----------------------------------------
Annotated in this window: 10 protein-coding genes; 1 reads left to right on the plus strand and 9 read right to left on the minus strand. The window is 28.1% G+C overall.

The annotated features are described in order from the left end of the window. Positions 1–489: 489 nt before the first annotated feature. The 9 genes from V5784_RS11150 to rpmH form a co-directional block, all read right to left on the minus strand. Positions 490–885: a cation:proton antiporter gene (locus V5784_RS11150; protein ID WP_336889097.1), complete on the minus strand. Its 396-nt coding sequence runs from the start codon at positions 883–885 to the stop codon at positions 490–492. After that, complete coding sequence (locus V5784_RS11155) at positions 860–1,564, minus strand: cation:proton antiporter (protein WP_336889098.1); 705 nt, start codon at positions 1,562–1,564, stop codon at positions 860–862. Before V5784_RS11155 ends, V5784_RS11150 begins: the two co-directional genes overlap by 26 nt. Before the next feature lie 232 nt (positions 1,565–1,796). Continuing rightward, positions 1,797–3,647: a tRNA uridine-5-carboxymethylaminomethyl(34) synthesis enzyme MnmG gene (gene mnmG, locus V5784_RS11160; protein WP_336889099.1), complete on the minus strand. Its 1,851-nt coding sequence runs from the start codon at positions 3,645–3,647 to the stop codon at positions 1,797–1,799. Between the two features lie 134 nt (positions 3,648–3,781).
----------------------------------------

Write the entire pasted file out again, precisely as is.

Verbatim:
Annotated in this window: 10 protein-coding genes; 1 reads left to right on the plus strand and 9 read right to left on the minus strand. The window is 28.1% G+C overall.

The annotated features are described in order from the left end of the window. Positions 1–489: 489 nt before the first annotated feature. The 9 genes from V5784_RS11150 to rpmH form a co-directional block, all read right to left on the minus strand. Positions 490–885: a cation:proton antiporter gene (locus V5784_RS11150; protein ID WP_336889097.1), complete on the minus strand. Its 396-nt coding sequence runs from the start codon at positions 883–885 to the stop codon at positions 490–492. After that, complete coding sequence (locus V5784_RS11155) at positions 860–1,564, minus strand: cation:proton antiporter (protein WP_336889098.1); 705 nt, start codon at positions 1,562–1,564, stop codon at positions 860–862. Before V5784_RS11155 ends, V5784_RS11150 begins: the two co-directional genes overlap by 26 nt. Before the next feature lie 232 nt (positions 1,565–1,796). Continuing rightward, positions 1,797–3,647: a tRNA uridine-5-carboxymethylaminomethyl(34) synthesis enzyme MnmG gene (gene mnmG, locus V5784_RS11160; protein WP_336889099.1), complete on the minus strand. Its 1,851-nt coding sequence runs from the start codon at positions 3,645–3,647 to the stop codon at positions 1,797–1,799. Between the two features lie 134 nt (positions 3,648–3,781).